Fears of gang activity force changes in school bus route
CHATTANOOGA, TN (WRCB) -- He's lived on Fagan Street in Alton Park for most of his years. He calls it quiet. But he won't give an outsider anything more than his first name: Willie.
"We don't have any gangs out here," Willie says. "Most of us are older people. During school hours, every now and then, you might see a few people standing on the corners, but it's no big deal."
It is to those who set bus routes for Hamilton County Schools.
"People were massing in the street," Transportation Supervisor Ben Coulter says. "Sometimes causing problems for the driver to get through. The driver did notice some weapons on people."
Two drivers have reported trouble on morning and afternoon routes. But they couldn't refuse to pick up children, nor let them off elsewhere. "We didn't want to panic the parents," Coulter says.
But right before Fall Break, Coulter emailed parents of students at Donaldson (Elementary) Environmental Science Academy and Orchard Knob Middle School.
Donaldson Principal Becky Coleman emailed her staff; the bus stop at 42nd & Fagan has been designated 'unsafe.' When classes resume Monday, October 16, buses will pick up and drop off students at 42nd & Dorris instead.
"We've gotta be where the kids are," Coulter says. "Sometimes you can avoid situations, sometimes you can't. This time, we can adjust."
The Co-Director of Chattanooga's Gang Task Force isn't the least bit surprised. "I would like to make sure that every parent had that information, school systems, parents," Boyd Patterson says. "I'm always concerned when there's a hot spot that directly impacts kids."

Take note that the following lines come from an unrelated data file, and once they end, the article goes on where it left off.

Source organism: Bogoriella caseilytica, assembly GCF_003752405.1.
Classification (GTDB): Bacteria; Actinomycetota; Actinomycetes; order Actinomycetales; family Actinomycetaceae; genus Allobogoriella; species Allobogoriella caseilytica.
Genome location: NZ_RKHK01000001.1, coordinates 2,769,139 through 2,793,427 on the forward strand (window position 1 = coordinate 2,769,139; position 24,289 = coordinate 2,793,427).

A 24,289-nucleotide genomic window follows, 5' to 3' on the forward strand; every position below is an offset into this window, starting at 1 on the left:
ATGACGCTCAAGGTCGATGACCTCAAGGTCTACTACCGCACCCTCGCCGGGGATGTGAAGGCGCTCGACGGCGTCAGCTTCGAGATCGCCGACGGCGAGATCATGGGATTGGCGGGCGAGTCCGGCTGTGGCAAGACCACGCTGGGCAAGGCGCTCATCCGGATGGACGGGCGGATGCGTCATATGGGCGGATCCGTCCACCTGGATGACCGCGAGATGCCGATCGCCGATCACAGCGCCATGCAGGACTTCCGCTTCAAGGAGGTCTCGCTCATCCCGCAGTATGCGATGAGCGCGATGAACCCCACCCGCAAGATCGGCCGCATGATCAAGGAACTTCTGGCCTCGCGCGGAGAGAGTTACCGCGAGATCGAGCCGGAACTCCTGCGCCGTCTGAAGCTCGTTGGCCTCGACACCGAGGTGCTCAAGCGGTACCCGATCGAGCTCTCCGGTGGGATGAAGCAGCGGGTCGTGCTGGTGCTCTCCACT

The 'hot spot' is only a block away from where George Dillard was shot Independence Day. Two-and-a-half weeks later, the Chattanooga Police Major Crimes Unit charged Ladarius Montrell Cross, 23, with Attempted Murder, Aggravated Assault, and Unlawful Possession of a Firearm. Investigators believe Dillard was targeted, but have not said why.
"Alton Park shows up continually as one of the hot-spots, both from police and from our Comprehensive Gang Assessment," Patterson says. "But knowing specific places, that helps us direct resources with pinpoint accuracy.
Walk Fagan for a few minutes, and you'll get an earful. But not on camera.
"You can't get through with all the cars parked on the street," says a young woman who identifies herself as a school bus driver, and a mother of a pre-teen and driving-age teenager. "One morning, they was out here shooting while the kids was waiting for the school bus."
Patterson insists that the next step is clear.
"We need a dedicated gang analyst," he says. "Someone with law enforcement experience, well-versed in technology, who can vet all this information we get about gang activity, and share it with everybody who needs to know it; schools, law enforcement, neighborhood people."
He's applied for a federal grant to cover what he believes will be a substantial salary and benefits package to attract qualified candidates.
'Willie' remains unconvinced. "Just follow the bus a few times when they (the students) come back, " he says. "They don't have problems."
Patterson concedes that the greatest obstacles to obtaining valuable information, and neighborhood cooperation, are distrust and fear.
"If you care about the community, coming forward shouldn't be something that anyone feels bad about," he says. "It's their community. Their future. They shouldn't have to worry about being branded as a snitch."
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